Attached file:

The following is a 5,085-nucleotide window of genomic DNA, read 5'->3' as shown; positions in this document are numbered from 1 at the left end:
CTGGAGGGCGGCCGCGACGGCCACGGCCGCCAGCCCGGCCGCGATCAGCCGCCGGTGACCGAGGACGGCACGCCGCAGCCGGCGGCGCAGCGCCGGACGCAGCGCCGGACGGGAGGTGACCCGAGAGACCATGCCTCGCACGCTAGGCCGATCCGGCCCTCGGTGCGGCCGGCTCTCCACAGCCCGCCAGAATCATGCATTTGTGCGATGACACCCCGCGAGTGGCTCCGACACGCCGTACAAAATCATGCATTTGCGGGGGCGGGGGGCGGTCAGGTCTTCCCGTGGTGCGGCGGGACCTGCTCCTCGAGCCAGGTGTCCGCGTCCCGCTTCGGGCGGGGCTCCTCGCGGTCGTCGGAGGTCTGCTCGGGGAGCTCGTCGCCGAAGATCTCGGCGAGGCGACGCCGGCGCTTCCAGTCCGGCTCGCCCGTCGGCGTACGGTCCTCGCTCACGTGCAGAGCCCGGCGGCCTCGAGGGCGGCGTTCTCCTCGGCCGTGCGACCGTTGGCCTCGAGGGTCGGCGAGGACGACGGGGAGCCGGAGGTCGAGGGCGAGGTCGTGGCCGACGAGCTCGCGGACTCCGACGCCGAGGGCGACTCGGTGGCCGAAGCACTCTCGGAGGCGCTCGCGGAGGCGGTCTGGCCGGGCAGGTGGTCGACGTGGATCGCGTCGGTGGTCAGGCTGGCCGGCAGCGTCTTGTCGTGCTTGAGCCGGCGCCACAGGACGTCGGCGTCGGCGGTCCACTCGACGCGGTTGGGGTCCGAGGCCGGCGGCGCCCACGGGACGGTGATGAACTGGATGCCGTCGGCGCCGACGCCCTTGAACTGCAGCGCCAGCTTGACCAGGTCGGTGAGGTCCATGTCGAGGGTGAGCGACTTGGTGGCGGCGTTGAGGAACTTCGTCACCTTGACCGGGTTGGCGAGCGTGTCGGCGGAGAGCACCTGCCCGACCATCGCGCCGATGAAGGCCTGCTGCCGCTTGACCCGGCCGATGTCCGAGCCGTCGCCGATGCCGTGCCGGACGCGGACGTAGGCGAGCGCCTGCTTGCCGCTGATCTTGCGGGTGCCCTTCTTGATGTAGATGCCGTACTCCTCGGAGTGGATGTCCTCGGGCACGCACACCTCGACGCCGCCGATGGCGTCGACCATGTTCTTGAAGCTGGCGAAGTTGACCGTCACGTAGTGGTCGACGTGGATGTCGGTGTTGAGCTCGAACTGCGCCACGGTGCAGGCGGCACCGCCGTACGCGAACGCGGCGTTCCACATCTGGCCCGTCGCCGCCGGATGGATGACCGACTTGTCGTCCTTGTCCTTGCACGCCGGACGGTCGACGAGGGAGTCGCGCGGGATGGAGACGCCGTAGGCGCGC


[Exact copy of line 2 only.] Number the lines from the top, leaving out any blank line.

CTGGAGGGCGGCCGCGACGGCCACGGCCGCCAGCCCGGCCGCGATCAGCCGCCGGTGACCGAGGACGGCACGCCGCAGCCGGCGGCGCAGCGCCGGACGCAGCGCCGGACGGGAGGTGACCCGAGAGACCATGCCTCGCACGCTAGGCCGATCCGGCCCTCGGTGCGGCCGGCTCTCCACAGCCCGCCAGAATCATGCATTTGTGCGATGACACCCCGCGAGTGGCTCCGACACGCCGTACAAAATCATGCATTTGCGGGGGCGGGGGGCGGTCAGGTCTTCCCGTGGTGCGGCGGGACCTGCTCCTCGAGCCAGGTGTCCGCGTCCCGCTTCGGGCGGGGCTCCTCGCGGTCGTCGGAGGTCTGCTCGGGGAGCTCGTCGCCGAAGATCTCGGCGAGGCGACGCCGGCGCTTCCAGTCCGGCTCGCCCGTCGGCGTACGGTCCTCGCTCACGTGCAGAGCCCGGCGGCCTCGAGGGCGGCGTTCTCCTCGGCCGTGCGACCGTTGGCCTCGAGGGTCGGCGAGGACGACGGGGAGCCGGAGGTCGAGGGCGAGGTCGTGGCCGACGAGCTCGCGGACTCCGACGCCGAGGGCGACTCGGTGGCCGAAGCACTCTCGGAGGCGCTCGCGGAGGCGGTCTGGCCGGGCAGGTGGTCGACGTGGATCGCGTCGGTGGTCAGGCTGGCCGGCAGCGTCTTGTCGTGCTTGAGCCGGCGCCACAGGACGTCGGCGTCGGCGGTCCACTCGACGCGGTTGGGGTCCGAGGCCGGCGGCGCCCACGGGACGGTGATGAACTGGATGCCGTCGGCGCCGACGCCCTTGAACTGCAGCGCCAGCTTGACCAGGTCGGTGAGGTCCATGTCGAGGGTGAGCGACTTGGTGGCGGCGTTGAGGAACTTCGTCACCTTGACCGGGTTGGCGAGCGTGTCGGCGGAGAGCACCTGCCCGACCATCGCGCCGATGAAGGCCTGCTGCCGCTTGACCCGGCCGATGTCCGAGCCGTCGCCGATGCCGTGCCGGACGCGGACGTAGGCGAGCGCCTGCTTGCCGCTGATCTTGCGGGTGCCCTTCTTGATGTAGATGCCGTACTCCTCGGAGTGGATGTCCTCGGGCACGCACACCTCGACGCCGCCGATGGCGTCGACCATGTTCTTGAAGCTGGCGAAGTTGACCGTCACGTAGTGGTCGACGTGGATGTCGGTGTTGAGCTCGAACTGCGCCACGGTGCAGGCGGCACCGCCGTACGCGAACGCGGCGTTCCACATCTGGCCCGTCGCCGCCGGATGGATGACCGACTTGTCGTCCTTGTCCTTGCACGCCGGACGGTCGACGAGGGAGTCGCGCGGGATGGAGACGCCGTAGGCGCGC